I've still got that passion. It's always a pleasure to measure myself against Japanese traditions and values. I've read lots of books about it, and I'm delighted to work with them. The truth is, this is a highly competitive sport and there's no time to learn or possibility of doing poor work. You either do it well or you start again. But that's not a problem with Japanese culture.

Sometimes it's said that is exactly the problem.

I'll explain it with an example. Renault haven't won for 11 years as a manufacturer, beyond the engines they supplied to Red Bull. Now and in the turbo era they haven't won and nobody thinks to say that the problem is with French culture, or Renault produce terrible engines and that's the problem. It's all so much more complex. Mercedes have a huge advantage and we need to do things better than they do.

At least Australia isn't being the disaster that was expected.

There's been a lot of talk about that, in truth we're still in the development phase, because we did very little in winter testing.

People have said the problem is Honda. Do you need a non-Japanese engine?

I don't know. I don't build engines and I don't know about the problems. I'm going to turn up at the races and my aim is just to be 100% ready to win.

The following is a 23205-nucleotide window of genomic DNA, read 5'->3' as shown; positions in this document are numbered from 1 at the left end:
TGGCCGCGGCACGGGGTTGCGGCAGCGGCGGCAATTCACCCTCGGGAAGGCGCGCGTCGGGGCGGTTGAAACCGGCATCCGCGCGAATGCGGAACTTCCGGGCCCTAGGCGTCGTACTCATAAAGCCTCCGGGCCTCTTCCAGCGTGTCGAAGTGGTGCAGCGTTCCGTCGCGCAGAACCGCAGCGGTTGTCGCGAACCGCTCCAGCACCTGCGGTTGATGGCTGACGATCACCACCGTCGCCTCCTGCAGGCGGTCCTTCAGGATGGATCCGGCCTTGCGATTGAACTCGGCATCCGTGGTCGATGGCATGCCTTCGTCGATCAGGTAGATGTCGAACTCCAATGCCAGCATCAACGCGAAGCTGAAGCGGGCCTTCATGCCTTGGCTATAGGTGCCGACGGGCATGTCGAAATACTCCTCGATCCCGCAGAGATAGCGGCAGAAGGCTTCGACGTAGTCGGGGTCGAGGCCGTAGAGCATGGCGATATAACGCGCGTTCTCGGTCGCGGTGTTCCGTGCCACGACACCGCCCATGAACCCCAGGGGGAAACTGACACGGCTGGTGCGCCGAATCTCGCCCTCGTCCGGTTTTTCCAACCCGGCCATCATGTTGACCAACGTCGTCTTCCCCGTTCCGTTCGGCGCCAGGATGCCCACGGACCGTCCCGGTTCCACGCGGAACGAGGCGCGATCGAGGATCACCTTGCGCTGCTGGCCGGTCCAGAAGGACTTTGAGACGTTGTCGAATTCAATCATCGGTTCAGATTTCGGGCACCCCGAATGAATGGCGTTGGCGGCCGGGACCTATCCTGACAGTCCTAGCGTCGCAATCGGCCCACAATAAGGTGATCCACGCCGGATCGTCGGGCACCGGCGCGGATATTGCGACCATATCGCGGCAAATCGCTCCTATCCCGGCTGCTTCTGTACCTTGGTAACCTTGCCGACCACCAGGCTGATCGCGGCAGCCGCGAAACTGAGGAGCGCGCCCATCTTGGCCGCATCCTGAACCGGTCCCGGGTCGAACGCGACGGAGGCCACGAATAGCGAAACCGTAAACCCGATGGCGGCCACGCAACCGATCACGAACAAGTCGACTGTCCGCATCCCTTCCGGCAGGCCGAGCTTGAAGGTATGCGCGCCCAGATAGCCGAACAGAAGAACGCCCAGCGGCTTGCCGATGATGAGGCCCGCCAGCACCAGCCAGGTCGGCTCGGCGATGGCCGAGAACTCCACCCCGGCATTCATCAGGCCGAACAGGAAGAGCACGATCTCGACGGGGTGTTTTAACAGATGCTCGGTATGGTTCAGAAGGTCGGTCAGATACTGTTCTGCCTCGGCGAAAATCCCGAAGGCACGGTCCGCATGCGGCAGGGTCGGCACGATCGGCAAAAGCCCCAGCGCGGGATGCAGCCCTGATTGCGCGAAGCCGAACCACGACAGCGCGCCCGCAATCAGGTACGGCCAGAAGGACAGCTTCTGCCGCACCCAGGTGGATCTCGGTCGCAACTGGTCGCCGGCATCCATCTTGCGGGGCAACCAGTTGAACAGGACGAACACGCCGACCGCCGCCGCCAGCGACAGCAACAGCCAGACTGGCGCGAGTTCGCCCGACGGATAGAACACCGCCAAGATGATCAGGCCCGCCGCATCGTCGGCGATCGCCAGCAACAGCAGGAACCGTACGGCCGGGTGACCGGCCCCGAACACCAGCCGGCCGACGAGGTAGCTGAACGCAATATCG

You could have won with this team, in 2007, but the relationship with the team wasn't good. Now it's great, but the results aren't there. With the time that's passed, would you have done things differently?

No. I'd have done the same, because at the end of the day I need a certain level of respect when I do my job. In 2007 I got no respect and a lot of things inside the team weren't done right. You could see it in the last three or four races of the season, they even said publicly they were fighting against me. I told them, be careful, because Ferrari and Kimi are coming up, focus on him, not on me... but they didn't listen. So, you see these things and you think you can't change them and so you decide that at this team I won't ever win anything.

10 years later the team is very different.